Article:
Soon (starting October 12) two very interesting courses will start in Muzee Scheveningen. The courses are taught by a first-degree teaching art historian with over 30 years of course experience. Art comes to life on the basis of keynote presentations. Foreknowledge and purchase of study material is not necessary, summaries will be handed out.
De cursus Kunst van de Middeleeuwen, deel I
is the second course in the series of chronological art history courses. The art of the Middle Ages is central to Romanesque art. The art of the Middle Ages part II (up to and including the Gothic in architecture, sculpture and painting) will be next in January 2022.
This autumn the focus will be on Early Christian and Byzantine art (Ravenna, Constantinople), the art of the Germanic tribes and Vikings, Irish art (the books of the Celtic monks), Carolingian and Ottonian art (book illumination and architecture), Romanesque architecture and sculpture.
Muzee Scheveningen: Tuesday morning from 10.15 am to 12 noon.
Dates: October 12 and 26; November 16, 23 and 30 and December 7.
€ 90,— 6 meetings
The Grand Tour course; traveling in the 18th century starts on Tuesday afternoon, October 12, 2021 and consists of 5 meetings, costs € 75.
Time: Tuesday afternoon from 12.30-14.15
Dates: October 12 and 26; 15, 22 and 29 November 2021.
In the 18th century, it was common for young English aristocrats in particular to undertake a journey, usually lengthy, to the continent. Cities in Italy were favorite.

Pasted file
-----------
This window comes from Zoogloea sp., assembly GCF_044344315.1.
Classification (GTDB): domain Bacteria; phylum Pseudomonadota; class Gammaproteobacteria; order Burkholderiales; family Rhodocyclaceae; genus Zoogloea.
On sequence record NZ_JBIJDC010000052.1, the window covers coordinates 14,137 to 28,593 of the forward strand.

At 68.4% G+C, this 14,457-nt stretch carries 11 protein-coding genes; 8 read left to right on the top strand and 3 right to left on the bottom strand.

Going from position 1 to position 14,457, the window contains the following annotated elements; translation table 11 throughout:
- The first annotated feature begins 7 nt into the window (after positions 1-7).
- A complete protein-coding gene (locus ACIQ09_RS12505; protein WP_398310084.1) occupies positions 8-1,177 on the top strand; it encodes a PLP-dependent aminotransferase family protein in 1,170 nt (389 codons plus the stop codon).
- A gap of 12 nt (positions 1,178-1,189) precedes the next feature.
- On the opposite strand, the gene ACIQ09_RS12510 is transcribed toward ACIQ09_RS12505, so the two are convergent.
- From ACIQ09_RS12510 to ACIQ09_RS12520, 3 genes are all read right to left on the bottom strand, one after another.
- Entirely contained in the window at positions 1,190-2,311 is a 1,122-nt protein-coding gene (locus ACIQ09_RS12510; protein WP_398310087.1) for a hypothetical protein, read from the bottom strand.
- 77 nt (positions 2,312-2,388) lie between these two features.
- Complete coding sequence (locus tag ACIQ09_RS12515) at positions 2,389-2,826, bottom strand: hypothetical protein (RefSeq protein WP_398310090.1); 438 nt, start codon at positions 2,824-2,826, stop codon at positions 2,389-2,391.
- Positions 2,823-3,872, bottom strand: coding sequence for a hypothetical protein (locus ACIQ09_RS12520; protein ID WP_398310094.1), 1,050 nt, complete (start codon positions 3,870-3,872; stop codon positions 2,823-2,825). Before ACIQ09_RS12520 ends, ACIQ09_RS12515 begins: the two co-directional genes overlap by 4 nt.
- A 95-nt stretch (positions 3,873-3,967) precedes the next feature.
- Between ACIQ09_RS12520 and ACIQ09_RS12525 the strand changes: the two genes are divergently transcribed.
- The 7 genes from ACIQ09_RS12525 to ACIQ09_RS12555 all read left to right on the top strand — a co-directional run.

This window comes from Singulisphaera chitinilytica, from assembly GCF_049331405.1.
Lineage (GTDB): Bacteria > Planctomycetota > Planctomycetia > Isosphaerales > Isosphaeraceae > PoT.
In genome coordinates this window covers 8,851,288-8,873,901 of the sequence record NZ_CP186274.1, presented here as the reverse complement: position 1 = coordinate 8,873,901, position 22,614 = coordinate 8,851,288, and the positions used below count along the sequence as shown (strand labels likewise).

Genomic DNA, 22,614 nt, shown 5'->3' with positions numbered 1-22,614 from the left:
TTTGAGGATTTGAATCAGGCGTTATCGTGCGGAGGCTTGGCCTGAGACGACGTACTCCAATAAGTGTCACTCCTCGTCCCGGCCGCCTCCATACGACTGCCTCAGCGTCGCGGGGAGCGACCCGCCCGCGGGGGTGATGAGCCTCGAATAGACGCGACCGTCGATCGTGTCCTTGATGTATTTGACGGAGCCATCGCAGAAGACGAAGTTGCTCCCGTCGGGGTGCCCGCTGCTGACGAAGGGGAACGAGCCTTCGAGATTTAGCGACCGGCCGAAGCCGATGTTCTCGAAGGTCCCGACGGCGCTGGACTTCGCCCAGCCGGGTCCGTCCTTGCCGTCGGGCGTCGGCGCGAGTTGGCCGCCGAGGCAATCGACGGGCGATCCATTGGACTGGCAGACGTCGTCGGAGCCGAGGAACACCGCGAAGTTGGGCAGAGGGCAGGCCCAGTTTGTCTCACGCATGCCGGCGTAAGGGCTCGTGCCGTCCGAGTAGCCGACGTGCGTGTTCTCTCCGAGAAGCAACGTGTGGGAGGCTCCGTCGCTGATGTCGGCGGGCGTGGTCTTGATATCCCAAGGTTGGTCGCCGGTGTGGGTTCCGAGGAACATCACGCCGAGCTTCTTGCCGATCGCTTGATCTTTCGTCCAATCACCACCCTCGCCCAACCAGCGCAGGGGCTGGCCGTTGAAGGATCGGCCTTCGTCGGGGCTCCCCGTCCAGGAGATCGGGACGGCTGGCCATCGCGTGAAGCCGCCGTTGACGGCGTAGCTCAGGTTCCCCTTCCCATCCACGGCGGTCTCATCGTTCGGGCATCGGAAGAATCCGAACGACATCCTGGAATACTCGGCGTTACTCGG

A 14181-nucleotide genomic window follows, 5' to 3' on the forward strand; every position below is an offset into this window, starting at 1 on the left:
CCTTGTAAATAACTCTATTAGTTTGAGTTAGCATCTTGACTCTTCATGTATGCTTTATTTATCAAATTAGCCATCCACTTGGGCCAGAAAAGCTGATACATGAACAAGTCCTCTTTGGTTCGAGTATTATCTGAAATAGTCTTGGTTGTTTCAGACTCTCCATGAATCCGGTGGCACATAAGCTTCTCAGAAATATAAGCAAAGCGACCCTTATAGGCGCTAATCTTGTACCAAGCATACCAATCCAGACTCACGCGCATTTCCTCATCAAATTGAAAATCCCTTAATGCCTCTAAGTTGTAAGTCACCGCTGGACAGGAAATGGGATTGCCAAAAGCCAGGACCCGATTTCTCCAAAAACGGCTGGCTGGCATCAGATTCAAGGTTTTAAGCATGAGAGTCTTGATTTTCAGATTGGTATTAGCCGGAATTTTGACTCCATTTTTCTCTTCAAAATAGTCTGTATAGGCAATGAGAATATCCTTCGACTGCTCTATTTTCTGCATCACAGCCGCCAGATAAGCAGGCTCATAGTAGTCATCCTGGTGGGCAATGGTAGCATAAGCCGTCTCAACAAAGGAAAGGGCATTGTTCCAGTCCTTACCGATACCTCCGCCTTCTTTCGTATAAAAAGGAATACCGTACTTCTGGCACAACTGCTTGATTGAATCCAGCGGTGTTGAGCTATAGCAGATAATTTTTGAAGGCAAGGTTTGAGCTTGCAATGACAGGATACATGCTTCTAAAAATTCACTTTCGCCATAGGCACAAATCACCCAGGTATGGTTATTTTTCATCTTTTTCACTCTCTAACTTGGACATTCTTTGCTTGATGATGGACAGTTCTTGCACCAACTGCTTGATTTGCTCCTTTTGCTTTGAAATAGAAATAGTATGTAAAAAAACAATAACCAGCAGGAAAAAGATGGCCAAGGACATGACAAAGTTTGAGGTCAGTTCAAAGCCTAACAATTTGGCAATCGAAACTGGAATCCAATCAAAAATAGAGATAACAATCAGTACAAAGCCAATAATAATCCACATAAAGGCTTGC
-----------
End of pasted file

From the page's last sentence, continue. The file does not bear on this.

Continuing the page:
One of the motivations for undertaking the Grand Tour was to acquire art for the manor house in England. But what were the further motivations? How did people travel in the 18th century, which route was common, where did people stay, which cities did they visit? What problems were there along the way? Which works of art were most admired and what did they buy along the way? In this second part of the Grand Tour course, the return journey is mainly discussed. They stayed in Venice for a long time to conclude the journey through Italy. The favorite cities in Germany to visit were; Munich, Dresden, Berlin and Hanover. What did the Lords do in these cities, what were the sights and entertainment? Finally, this course pays attention to deviating travel routes; Lord Byron’s Grand Tour is discussed.
There are still a few places available for both courses.
For information and registration with the teacher
firstname.lastname@example.org or tel. 0181-482236.